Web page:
currencies. That was, and remains, an event of great consequence in the
United States. At the Chicago Mercantile Exchange, the floating of the dollar gave encouragement to a rather daring venture: the start, in 1972, of the International Monetary Market, offering futures contracts in eight major currencies.

In a nation wholly without experience in currencies, the start-up of currency trading was excruciatingly slow. As recently as 1975, the total volume of currency futures trading amounted to less than 200,000 contracts. Today, currencies are providing some 45 percent of the volume on the International Monetary Market, and in August of this year, the onemonth volume in currency futures ran 38 percent ahead of the full-year volume in 1975.

In addition to the national inexperience in the realm of currencies, the United States entered the 1970's under the 40-year-old moratorium against ownership of gold by private citizens. After debating this prohibition, Congress decided to permit gold ownership once again, beginning on the last day of 1974.

Anticipating the likelihood that strong public interest would develop in gold ownership, most of the exchanges developed and on December 31, 1974, offered, futures contracts in gold. Slightly more than 6,000 contracts were traded in that one-day trading year. Over the next two years, trading hovered in the range of 800,000-900,000 contracts. As the decade came to an end, the uncertain conditions in the world sent gold prices and gold futures trading soaring. In 1979, more than 10 million gold futures contracts were traded, a volume exceeding all the trades in the previous years of the contract's existence.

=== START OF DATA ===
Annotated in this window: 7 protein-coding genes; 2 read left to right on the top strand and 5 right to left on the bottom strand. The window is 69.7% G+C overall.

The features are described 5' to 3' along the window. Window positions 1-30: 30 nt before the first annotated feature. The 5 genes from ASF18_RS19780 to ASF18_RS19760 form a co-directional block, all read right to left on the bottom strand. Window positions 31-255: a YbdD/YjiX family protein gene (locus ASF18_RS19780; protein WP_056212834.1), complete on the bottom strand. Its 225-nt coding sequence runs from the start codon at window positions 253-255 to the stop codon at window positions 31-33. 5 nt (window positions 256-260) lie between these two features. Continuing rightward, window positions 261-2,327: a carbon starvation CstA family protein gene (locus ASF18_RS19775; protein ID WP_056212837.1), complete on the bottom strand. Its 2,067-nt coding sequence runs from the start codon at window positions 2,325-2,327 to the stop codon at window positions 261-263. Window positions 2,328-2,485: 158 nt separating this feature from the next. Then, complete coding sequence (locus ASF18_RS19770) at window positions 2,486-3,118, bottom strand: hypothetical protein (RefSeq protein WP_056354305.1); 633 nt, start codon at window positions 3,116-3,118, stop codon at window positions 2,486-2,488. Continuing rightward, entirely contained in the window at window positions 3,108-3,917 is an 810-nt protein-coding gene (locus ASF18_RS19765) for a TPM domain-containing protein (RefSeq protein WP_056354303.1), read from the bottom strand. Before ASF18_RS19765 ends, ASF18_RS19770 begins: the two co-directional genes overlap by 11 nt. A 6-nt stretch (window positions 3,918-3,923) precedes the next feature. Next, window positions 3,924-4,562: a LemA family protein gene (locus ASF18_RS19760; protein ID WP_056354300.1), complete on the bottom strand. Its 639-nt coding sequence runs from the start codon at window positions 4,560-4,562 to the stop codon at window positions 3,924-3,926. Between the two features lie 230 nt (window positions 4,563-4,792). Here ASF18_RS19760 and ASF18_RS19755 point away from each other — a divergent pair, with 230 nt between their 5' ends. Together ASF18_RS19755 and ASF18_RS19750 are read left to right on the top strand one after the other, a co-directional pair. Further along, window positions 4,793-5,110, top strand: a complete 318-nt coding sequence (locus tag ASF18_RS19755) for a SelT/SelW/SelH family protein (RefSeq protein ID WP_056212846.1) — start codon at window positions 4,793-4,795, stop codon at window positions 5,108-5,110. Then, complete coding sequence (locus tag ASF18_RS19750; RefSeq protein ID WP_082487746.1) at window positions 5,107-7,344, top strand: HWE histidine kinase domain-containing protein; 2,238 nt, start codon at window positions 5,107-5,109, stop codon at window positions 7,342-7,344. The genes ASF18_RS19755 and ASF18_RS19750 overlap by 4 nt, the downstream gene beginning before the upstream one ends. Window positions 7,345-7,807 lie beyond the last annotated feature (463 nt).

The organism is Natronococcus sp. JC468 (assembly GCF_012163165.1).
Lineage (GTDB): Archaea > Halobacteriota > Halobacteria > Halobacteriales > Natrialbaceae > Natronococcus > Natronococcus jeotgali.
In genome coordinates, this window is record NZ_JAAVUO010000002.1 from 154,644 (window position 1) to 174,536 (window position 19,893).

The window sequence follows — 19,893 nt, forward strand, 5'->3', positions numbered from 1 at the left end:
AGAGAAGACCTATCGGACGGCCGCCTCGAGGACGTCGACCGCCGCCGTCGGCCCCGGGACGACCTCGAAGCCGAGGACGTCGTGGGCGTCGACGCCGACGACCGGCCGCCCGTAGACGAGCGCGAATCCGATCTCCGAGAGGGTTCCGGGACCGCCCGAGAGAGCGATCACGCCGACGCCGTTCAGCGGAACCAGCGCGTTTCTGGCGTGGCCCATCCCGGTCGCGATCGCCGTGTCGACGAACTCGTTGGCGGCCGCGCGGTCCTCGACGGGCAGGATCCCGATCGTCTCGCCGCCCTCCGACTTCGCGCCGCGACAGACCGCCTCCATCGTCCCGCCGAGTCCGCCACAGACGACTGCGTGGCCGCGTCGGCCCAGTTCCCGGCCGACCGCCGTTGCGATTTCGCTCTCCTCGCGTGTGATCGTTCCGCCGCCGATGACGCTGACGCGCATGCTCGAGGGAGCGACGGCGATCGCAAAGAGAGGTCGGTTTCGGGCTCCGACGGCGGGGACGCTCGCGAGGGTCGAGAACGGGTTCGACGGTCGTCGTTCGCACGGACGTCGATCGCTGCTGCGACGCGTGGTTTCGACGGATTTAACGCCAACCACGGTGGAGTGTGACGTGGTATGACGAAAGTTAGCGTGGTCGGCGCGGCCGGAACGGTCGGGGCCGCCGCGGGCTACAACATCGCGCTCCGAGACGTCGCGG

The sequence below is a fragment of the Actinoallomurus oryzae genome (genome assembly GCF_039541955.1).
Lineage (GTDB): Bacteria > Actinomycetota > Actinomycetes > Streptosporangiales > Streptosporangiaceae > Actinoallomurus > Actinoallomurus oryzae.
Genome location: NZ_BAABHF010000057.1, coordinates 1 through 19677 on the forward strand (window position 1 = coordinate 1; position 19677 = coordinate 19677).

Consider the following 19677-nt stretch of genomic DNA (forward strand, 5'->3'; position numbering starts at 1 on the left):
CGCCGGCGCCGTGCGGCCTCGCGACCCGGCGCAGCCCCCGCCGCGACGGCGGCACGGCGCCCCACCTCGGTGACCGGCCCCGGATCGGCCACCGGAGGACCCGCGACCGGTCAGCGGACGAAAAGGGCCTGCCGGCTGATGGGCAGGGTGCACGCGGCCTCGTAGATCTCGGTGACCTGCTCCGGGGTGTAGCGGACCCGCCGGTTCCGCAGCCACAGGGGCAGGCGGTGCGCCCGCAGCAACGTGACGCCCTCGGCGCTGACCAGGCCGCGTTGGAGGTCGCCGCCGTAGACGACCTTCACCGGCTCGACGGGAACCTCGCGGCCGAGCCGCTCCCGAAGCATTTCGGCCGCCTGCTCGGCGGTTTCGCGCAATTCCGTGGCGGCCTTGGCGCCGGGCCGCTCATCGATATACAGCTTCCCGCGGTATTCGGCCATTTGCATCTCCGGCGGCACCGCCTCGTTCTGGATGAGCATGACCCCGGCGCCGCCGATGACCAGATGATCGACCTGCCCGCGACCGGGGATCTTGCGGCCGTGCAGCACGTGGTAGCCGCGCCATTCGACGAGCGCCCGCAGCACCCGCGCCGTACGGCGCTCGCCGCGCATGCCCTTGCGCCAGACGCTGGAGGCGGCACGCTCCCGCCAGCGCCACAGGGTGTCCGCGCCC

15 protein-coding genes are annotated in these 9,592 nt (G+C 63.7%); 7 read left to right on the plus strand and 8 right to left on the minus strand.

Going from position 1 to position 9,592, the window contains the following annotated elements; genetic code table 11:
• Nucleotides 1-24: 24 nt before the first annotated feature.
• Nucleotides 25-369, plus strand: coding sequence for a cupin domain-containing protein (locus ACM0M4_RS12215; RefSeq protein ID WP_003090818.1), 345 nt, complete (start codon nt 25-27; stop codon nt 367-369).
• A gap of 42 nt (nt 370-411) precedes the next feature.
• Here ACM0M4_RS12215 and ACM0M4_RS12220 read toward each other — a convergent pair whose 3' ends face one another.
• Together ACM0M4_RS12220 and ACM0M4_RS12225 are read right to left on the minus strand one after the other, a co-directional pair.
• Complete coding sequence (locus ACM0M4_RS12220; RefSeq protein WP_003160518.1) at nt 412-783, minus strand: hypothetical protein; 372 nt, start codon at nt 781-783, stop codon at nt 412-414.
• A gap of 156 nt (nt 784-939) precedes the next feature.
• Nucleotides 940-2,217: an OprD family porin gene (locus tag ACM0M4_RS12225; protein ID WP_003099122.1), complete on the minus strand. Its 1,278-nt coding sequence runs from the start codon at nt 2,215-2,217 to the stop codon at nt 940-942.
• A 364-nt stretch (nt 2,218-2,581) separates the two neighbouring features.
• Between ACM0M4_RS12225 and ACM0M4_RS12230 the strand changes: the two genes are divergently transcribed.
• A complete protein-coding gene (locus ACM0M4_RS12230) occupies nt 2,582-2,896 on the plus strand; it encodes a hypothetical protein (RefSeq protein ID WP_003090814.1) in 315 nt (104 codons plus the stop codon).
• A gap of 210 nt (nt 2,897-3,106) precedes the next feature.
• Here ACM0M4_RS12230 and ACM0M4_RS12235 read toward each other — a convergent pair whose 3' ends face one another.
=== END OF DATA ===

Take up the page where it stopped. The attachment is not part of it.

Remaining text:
By this time, the evidence was clear -- financial instrument futures were vehicles with high potential for futures exchanges. Thus, the Chicago Board of Trade prepared for its entrance into this field. By 1976, both the CBT and the IMM had again broken new ground by entering into the field of interest rate futures. First came the CBT with its GNMA futures contract, and shortly thereafter, the IMM with its 13-week Treasury bill futures contract. The interest rate futures have subsequently been expanded to offer both one-year Treasury bills and four-year Treasury notes. Again, the start was slow, yet, again, the decade ended with these contracts surging. The three-month Treasury bill which traded only 110,000 contracts the first year, closed the decade in 1979 with a volume of 1.9 million contracts, the third most active contract on the Chicago Mercantile Exchange.


Now, for the primary questions: Why have we done what we have done, and why has it worked?